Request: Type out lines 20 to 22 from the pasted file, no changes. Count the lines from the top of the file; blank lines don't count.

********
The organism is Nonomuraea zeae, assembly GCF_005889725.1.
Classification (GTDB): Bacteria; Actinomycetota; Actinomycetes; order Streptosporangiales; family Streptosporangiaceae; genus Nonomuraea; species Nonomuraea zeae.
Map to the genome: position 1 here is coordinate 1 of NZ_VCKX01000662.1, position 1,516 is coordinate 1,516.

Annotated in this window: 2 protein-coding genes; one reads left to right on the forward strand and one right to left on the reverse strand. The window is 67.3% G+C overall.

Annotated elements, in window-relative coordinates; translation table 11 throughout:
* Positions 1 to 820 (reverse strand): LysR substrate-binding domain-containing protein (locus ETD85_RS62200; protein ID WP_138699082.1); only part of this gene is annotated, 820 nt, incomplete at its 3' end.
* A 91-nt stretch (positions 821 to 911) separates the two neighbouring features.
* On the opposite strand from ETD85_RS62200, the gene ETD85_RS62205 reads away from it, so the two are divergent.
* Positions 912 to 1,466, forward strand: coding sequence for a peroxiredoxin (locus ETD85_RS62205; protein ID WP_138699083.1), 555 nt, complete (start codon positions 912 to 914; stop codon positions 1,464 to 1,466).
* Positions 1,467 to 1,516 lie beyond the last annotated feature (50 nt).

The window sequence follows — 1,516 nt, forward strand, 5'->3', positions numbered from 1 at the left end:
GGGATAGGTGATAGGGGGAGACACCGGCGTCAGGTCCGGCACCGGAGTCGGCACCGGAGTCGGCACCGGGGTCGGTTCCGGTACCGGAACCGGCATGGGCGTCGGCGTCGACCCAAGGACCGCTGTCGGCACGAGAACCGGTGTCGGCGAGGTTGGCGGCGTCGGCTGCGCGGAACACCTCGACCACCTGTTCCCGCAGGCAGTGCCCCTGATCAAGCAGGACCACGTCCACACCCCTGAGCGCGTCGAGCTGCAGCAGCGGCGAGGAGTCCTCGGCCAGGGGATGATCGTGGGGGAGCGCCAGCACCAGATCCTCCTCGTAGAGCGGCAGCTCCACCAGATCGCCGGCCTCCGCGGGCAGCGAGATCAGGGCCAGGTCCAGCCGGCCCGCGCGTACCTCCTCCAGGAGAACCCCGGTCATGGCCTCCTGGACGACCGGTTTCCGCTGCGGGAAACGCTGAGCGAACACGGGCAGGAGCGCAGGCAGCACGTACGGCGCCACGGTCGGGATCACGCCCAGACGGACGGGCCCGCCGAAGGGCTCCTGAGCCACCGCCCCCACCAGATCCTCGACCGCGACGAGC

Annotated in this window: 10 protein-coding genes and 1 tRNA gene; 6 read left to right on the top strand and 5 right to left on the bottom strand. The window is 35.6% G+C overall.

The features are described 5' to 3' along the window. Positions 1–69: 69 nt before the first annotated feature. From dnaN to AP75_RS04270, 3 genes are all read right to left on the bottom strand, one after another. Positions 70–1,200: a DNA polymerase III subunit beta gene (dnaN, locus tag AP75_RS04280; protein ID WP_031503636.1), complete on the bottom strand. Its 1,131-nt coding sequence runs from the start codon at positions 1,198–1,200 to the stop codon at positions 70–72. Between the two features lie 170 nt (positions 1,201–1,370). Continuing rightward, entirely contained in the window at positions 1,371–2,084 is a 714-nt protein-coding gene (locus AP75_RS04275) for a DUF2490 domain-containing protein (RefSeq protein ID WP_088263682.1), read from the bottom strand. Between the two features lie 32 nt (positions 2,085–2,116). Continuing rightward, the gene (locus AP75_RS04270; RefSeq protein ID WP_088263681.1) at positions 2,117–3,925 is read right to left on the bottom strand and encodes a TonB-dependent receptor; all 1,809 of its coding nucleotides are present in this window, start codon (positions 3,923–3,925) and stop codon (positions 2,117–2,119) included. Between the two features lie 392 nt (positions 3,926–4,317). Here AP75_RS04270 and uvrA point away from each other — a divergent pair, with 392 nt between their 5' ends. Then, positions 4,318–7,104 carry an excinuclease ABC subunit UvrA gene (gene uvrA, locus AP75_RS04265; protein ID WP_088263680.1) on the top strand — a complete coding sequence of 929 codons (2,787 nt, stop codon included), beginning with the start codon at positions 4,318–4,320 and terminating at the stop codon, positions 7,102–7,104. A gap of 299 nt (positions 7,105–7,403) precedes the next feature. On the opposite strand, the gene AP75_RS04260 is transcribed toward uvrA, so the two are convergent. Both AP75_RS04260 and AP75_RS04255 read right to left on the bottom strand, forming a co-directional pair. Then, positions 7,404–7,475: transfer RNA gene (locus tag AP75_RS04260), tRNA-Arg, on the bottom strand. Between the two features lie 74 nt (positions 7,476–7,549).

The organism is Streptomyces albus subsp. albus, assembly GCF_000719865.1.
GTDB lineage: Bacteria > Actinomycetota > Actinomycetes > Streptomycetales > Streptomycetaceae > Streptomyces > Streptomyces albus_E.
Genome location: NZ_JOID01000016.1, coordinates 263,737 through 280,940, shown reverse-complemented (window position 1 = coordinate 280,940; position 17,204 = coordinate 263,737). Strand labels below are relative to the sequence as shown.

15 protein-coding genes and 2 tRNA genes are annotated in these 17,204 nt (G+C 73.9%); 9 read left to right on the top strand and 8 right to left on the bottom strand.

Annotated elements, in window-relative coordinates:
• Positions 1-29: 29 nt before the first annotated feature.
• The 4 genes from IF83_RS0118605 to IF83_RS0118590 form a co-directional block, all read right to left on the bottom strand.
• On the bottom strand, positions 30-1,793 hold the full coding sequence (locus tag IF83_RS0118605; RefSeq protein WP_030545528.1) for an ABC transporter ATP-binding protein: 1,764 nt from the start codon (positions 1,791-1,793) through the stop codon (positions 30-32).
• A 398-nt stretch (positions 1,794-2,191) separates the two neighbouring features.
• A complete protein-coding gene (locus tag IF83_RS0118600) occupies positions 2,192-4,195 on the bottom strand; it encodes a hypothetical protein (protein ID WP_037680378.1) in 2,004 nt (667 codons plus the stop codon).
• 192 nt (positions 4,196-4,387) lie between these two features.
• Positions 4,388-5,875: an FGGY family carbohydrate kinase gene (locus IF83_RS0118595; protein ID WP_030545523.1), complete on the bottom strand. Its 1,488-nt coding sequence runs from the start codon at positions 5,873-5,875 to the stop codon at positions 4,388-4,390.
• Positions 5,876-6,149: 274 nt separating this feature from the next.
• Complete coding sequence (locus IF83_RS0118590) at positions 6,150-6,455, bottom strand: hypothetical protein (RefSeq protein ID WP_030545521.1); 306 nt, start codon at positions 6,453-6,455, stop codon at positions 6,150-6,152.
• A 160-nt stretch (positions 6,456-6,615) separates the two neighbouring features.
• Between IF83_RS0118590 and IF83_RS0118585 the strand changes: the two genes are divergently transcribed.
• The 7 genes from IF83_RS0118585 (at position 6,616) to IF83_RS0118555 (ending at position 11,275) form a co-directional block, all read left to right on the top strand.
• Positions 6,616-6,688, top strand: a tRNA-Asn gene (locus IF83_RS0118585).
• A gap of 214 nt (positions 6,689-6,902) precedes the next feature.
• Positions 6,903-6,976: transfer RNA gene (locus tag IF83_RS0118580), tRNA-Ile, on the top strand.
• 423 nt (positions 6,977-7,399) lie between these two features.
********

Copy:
• Positions 1-29: 29 nt before the first annotated feature.
• The 4 genes from IF83_RS0118605 to IF83_RS0118590 form a co-directional block, all read right to left on the bottom strand.
• On the bottom strand, positions 30-1,793 hold the full coding sequence (locus tag IF83_RS0118605; RefSeq protein WP_030545528.1) for an ABC transporter ATP-binding protein: 1,764 nt from the start codon (positions 1,791-1,793) through the stop codon (positions 30-32).